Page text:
The River Llynfi (Aprox 5.2 miles) in the Brecon Beacons National Park rises at Bwlch (Booulk) above the Usk Valley and then flows into and through Llangorse Lake the largest natural lake in South Wales. It starts small as seepage amid the ruins of the old Norman Castell Blaen Llynfi but despite this turns into a handsome river full of dramatic landscapes, valleys and wildlife before flowing into the River Wye at Glasbury.
Blaen Llynfi Castle & Llynfi Source
Llangorse Lake Below Right with Pen Y Fan (886 M 2,906 FT) In the Brecon Beacons National Park Front
The Romans first identified Bwlch as a pass whilst fortified at Pen-y-gaer in AD70 having constructed the road to link Brecon and Abergavenny together. Abandoned at around the time of Hadrian in AD 130 the pass remained and was later defended by the Normans at Blaenllynfi Castle, which was built between 1208-1215, and then rebuilt in the middle of the 14th century. Now a ruin with a large bailey and ditch and a rubble curtain wall it provides a dramatic backdrop to the source of the Llynfi.
As a source of a river goes it is an odd mix of history and nature making for a surreal experience. We theorised about the ditch and how the Llynfi may well have provided some defence. Of course, We're not castle experts but the potential for using the Llynfi either for defence or for a water source is most definitely there especially with the latter.
Formed thousands of years ago Llangorse Lake is the result of moving ice that collected piles of debris (mud, rocks, wood and stones) which were deposited to the front and side of the glacial movement.
When the ice finally melted this debris was left to form mounds known as moraines. Llangorse Lake owes its existence to the moraine deposits left in the area between Llanfihangel Talyllyn and Talgarth.
Now set within the Brecon Beacons National Park below the imposing hills of Mynydd Troed and Llangorse it's surrounded by marsh, club rush and reed beds providing an ideal habitat for wintering birds such as Green Sandpiper and Bitterns. Canada Geese can also be found here as well Kingfisher, Swans, Reed Warblers, Great Crested Grebes and Raptors such as Hobby's and even Short eared owls can be seen higher upon the moors of Mynydd Llangorse.
Water Voles are coming back to the lake by way of a captive breeding programme. We met Sophie Lee Williams a University student from Cardiff with her family who were monitoring the Voles when we met. As we spoke about the lake and the habitat she continued by saying the Voles had been displaying unusual behaviour by way of coming out at night. She emphasised that this was due probably to the fact they were captive bred. When asked if they were reproducing the answer was: YES!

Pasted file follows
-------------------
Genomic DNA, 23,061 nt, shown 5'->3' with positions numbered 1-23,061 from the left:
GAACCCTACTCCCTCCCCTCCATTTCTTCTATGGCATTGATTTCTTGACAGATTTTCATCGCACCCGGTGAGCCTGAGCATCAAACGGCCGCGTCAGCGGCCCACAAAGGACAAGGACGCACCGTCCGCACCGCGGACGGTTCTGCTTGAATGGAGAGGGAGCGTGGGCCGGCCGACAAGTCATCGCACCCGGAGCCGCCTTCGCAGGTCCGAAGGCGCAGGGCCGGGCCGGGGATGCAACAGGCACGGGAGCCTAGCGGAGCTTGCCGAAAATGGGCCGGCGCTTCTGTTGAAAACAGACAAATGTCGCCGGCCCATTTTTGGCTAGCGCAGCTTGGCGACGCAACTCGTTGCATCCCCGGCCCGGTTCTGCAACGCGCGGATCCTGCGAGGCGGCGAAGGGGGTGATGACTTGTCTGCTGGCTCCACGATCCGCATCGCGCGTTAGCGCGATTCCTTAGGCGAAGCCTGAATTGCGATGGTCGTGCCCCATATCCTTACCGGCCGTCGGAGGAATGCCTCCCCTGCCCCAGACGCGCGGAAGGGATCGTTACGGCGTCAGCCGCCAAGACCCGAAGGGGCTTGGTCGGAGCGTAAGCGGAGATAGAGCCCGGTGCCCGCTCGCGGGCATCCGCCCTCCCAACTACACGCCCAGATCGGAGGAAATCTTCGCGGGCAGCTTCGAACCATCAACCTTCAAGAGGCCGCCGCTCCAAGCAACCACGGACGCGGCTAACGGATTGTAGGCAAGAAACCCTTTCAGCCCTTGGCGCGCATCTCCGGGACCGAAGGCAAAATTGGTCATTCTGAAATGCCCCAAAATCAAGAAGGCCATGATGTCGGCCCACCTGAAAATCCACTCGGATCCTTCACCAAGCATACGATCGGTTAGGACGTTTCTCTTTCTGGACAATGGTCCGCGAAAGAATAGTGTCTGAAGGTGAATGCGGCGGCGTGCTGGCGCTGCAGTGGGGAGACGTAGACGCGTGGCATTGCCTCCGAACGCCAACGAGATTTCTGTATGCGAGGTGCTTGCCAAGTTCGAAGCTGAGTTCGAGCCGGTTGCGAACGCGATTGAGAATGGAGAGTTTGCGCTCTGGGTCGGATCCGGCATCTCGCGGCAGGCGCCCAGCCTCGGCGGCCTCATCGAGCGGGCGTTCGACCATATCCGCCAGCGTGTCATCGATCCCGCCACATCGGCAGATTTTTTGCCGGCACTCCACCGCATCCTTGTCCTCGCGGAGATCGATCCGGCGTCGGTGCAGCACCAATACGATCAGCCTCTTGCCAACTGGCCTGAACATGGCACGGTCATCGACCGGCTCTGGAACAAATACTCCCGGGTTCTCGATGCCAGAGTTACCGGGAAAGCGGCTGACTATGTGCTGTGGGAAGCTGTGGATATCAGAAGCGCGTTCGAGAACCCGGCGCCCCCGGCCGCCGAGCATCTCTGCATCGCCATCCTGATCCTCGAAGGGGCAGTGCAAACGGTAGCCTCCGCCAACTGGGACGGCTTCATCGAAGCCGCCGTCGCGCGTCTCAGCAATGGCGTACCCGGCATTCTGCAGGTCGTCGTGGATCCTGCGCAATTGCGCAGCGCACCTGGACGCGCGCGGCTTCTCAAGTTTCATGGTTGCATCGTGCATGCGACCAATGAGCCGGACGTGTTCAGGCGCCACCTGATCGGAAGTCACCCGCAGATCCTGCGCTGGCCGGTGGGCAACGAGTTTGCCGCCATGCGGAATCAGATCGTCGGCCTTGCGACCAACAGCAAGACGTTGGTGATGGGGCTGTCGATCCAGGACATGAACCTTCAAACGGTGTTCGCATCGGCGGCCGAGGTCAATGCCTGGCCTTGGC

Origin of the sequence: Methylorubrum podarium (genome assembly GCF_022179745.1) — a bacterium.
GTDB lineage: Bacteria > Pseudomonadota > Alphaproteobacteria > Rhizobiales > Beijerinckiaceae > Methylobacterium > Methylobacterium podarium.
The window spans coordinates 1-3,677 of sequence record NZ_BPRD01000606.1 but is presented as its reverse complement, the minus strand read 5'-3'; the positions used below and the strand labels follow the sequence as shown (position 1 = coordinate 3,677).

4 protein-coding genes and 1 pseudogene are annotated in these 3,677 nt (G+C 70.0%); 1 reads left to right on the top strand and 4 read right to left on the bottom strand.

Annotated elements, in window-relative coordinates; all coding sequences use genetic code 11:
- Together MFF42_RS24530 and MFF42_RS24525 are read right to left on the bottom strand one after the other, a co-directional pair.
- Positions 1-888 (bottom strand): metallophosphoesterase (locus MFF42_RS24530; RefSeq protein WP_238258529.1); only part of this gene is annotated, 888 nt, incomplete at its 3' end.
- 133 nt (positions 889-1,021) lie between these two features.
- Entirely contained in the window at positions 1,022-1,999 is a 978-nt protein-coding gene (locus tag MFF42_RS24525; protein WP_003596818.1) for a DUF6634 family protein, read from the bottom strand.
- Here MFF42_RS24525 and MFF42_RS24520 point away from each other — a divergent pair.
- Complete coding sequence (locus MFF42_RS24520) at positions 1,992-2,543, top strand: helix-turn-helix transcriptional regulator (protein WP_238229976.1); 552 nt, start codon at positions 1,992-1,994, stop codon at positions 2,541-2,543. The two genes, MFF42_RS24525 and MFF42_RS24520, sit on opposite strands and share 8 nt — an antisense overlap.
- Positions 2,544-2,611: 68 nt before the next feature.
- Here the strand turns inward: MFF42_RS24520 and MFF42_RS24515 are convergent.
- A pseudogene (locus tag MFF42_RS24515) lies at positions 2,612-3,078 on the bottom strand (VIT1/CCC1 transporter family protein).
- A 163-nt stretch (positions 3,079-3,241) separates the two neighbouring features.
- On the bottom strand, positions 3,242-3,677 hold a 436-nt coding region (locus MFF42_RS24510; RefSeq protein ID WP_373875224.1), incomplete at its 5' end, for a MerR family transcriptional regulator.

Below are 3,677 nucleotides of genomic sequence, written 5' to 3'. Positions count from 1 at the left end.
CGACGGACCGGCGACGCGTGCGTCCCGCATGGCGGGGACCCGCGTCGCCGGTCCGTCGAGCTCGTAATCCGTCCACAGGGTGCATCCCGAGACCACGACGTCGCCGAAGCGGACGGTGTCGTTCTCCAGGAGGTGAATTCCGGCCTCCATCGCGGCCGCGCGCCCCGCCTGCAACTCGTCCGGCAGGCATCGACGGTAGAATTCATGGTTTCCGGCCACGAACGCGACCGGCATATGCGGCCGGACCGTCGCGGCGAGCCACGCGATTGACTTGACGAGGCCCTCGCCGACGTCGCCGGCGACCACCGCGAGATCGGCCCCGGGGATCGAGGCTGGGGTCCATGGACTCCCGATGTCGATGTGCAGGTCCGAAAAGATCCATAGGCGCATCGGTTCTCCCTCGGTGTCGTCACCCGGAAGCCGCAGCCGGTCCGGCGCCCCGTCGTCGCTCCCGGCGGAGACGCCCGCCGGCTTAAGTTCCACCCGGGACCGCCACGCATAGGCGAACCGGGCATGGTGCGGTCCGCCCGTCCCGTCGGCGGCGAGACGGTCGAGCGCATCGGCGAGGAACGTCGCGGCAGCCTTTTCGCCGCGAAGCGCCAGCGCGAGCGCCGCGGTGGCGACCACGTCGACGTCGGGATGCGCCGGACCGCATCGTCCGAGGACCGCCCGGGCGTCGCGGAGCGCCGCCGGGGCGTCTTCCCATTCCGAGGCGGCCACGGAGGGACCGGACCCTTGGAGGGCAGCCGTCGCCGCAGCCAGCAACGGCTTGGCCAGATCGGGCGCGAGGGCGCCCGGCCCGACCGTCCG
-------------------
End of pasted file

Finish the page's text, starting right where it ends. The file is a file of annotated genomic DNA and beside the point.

This is good news for water Voles in Llangorse Lake a glacial remain that is primarily fed by the Afon Llynfi.
The outflow of the Llynfi is on the North side of the Lake. Acting as a nursery it's packed with fry and juvenile fish ready to make it big time later. With no waymarked route following the river as such we chose to walk the length of the old Brecon railway line, which ran adjacent to the Llynfi practically all the way through to Glasbury where it met the Wye. With the Ennig meeting the Lynfi just past Talgarth the river began to swell making for an even more substantial tributary. With mountains and the Llynfi cutting some fine gorges it was an invigorating hike with a fantastic first camp with Chris Loan Wolf a local wild camper. Along the way were some historical eye openers continuously punctuated by magical Llynfi moments. For more see audio.
Llangorse Lake Conservation
Click Location for Video
We had contacted Simon Powell of Black Mountains Photography to join us at Llangorse Lake during the hike but despite wanting to partake he was with a client. The obvious choice having extensive knowledge of the area it was no surprise to see Ellie Harrison and Adam Henson of the Secret Britain team make contact with Simon also. See link for programme here.
During the meeting they speak of the 'Dragons Breath', which rises up from the valley below. Well worth a watch.
Conversation Beside The Lake
The Elan River forms the heart of the Elan Valley chain of reservoirs in the Cambrian Mountains. It is a wild and rugged part of the Wye catchment feeding both the Wye and the City of Birmingham with water. be sure to check out the link left for more on this spectacular area of Mid wales.